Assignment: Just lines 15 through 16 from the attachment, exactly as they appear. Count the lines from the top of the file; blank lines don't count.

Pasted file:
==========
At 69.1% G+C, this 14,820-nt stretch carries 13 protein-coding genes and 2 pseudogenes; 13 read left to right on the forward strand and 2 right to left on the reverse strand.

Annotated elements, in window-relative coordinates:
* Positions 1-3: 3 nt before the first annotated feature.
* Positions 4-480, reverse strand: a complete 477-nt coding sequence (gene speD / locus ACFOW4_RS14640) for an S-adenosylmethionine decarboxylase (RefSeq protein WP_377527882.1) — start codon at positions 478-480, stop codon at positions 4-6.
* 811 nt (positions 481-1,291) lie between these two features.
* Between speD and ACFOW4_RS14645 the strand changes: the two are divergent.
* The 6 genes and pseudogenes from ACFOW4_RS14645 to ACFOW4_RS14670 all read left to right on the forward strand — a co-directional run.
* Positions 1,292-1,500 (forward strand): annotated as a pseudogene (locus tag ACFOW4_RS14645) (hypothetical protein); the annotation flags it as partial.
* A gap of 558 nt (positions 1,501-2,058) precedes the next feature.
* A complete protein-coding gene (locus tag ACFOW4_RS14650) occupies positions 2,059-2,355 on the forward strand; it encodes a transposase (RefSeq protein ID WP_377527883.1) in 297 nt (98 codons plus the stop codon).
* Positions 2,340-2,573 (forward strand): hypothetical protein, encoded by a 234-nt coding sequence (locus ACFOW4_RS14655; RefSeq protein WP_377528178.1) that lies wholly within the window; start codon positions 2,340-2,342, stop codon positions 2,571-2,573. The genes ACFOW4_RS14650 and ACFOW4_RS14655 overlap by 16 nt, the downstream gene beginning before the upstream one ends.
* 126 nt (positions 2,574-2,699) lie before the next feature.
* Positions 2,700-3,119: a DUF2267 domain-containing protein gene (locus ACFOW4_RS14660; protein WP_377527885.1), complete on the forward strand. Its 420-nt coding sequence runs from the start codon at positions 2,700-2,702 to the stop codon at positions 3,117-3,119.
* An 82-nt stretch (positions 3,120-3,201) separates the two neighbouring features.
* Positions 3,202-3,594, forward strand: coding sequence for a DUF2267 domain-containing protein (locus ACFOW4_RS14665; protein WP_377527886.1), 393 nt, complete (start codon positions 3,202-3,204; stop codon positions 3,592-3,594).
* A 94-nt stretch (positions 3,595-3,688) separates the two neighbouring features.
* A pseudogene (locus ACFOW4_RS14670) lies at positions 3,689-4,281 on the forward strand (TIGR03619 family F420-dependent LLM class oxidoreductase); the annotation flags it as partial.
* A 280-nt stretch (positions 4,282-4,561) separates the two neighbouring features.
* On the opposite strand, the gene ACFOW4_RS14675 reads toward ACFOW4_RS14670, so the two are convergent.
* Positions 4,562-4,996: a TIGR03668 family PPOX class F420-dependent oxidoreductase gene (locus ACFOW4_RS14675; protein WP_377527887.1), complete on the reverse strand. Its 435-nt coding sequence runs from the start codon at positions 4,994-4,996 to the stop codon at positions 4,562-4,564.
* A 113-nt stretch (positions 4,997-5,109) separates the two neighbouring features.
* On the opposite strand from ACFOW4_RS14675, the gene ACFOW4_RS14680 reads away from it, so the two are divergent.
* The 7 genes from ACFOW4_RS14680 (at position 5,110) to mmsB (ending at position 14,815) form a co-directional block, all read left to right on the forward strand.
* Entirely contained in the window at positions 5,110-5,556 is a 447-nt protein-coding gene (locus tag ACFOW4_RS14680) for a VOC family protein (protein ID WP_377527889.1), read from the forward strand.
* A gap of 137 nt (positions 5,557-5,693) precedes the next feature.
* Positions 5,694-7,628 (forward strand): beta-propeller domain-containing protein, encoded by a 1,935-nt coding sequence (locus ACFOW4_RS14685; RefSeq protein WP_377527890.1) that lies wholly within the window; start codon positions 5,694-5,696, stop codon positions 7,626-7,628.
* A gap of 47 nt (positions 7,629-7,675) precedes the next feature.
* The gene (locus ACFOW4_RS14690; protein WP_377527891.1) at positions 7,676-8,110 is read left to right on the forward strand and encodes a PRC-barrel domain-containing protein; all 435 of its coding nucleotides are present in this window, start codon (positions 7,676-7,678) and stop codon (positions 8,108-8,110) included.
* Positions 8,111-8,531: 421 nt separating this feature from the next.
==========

* Positions 3,202-3,594, forward strand: coding sequence for a DUF2267 domain-containing protein (locus ACFOW4_RS14665; protein WP_377527886.1), 393 nt, complete (start codon positions 3,202-3,204; stop codon positions 3,592-3,594).
* A 94-nt stretch (positions 3,595-3,688) separates the two neighbouring features.